Door number planter
Why I made this
Beginner 1 Hour / Hand tools
The completed planter - numbers are blurred cos it’s my number!
This is really a simple project you can easily build it from reclaimed/recycled materials. It makes a real impact to a front approach. Think of it as a combination between a hanging basket and a wood-carved door number.
What you need - tools, time, difficulty
The idea - the reasoning behind design decisions
Design & build - including simpler alternative
Lessons learned - what would I do differently
Conclusion - my thoughts on building this
What you need
- Hand Saw
- Router (I used a palm one)
- Paints, finishes etc.
Disclaimer: This is a description of a build I did. You are welcome to use it and adapt it but you do so at your own risk. I am not responsible for any accidents or injury you receive trying to build this. My estimate for difficulty is an estimate and if you find it too difficult or risky, ask someone better qualified to assist you.
That is presuming the wood is already in a state to cut up and use. e.g. I used pallet wood and the one hour is after breaking up the pallet. It also includes the time taken to carve the numbers but does not include drying time for the finish.
Free as I already had the materials
This is a really simple design and build. It’s a box planter where the rear side is longer. That side has door numbers carved into it which are then painted. I fixed a cheap solar light on the top to make the door number visible when it gets dark.
I also used some strong clear plastic reclaimed from a delivery of other stuff to line the planter. This is not the kind of flimsy stuff that food comes in but thicker and stronger. You could also use weed-control fabric (I had some left over from my green wall and raised bed) but I chose the plastic to ensure the wood was better protected from the water in the soil.
Drainage holes were made in the bottom of the plastic liner and the planter itself.
Acknowledgement My design was inspired by a similar one from a DIY TV Shows on the BBC, here in the UK. I adapted the one they had. There are many (probably hundreds of) versions of this kind of planter on the web so I don’t think the one on the BBC is unique or proprietary. Also the show was teaching you how to make it. That said, it would be remiss of me to not give a hat tip to “Jay and Dom’s Home Fix (external link)” which is where I got the inspiration.
Design and build
- cut the wood.
- sand the wood to your preferred “rustic” level.
- use the router to carve the door numbers in (I made the depth of these about 3-5mm)
- paint the numbers (I used external garden paint tester pots I already had)
- finish all the wood (I used several coats of an exterior, clear varnish)
- assemble the box. I did the back and sides first, then added the plastic liner before fixing the front of the planter on.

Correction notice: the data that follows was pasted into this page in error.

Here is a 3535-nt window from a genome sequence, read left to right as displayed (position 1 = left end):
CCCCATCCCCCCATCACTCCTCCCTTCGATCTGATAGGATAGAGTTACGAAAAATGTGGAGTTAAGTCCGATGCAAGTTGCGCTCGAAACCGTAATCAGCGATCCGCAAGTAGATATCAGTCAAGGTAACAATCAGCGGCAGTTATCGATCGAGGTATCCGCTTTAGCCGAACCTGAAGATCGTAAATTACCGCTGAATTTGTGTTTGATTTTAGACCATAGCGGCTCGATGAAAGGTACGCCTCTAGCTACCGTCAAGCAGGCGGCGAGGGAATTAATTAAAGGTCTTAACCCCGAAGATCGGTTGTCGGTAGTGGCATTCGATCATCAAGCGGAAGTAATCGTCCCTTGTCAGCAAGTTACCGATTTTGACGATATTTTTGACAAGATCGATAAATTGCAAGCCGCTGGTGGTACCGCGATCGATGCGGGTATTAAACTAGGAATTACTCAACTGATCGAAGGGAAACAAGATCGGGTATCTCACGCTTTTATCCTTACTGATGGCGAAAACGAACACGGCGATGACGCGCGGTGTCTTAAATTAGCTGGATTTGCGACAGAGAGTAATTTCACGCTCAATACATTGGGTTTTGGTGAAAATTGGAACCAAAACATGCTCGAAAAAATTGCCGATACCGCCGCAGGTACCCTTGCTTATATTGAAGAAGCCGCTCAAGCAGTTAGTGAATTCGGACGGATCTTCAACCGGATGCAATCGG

Some people make these freestanding but I chose to mount mine on the wall of my porch. This was done with a couple of rawplugs and screws. One behind the light (which fits on two protruding screws) and one just above the planter - which is then hidden by the plant itself. Drill pilot holes for the screws. This is especially important if using reclaimed timber as it might be more prone to splitting when under pressure from the screws.
If you are going to carve the numbers with a router, start shallower than you need and then go over it again to make it deeper. I just drew the numbers freehand in pencil but you could print some from your computer and use that as a template.
Once that’s done you can add the light, compost/soil and plant. The sizes shown in the iso metric are entirely optional. Use whatever suits the wood you have, the space you are putting this in and the size of the plant you want to use.
To make this even simpler you could buy metal door numbers and screw them onto the back panel here. That saves the routing (by far the hardest part to get right but not that hard) and also reduces the time taken quite a bit.
Apply finish before assembly
I saw a tip about finishing these sorts of project before you assemble them. I don’t always do that but I did here. Applying the varnish before I assembled the box meant that the unexposed part (the bits where the timber touched other sides) were protected more than they would be if I assembled it and then applied the varnish. My wood had a rough surface so I sanded it back to be smooth but not to the level I might use for something that was being handled all the time, but it needed to be fairly smooth to ensure the varnish could do its job better.
The contrast of the colours might be important
I like the colours I used for the numbers but at night they are not as visible as they could be. If it’s important that your number is visible from say 100m away and in low light, you might like to consider using a a higher contrast colourscheme.
I don’t regret my choice as the colours match with a small picket fence just in front of my house. You can see this in the photo to the left and also see that the light used in the planter was a spare from a set of four I bought for the fence . By the way that fence was made from a reclaimed pallet and an old fence post chopped into three. The total cost for the whole fence and planter makeover was around £15 for the colour paint (tester pots) and lights (£9 from Aldi).
This was a great project, very easy to build and very satisfying to make. It really brightens up our front approach and is so much nicer than the standard door numbers I’ve seen.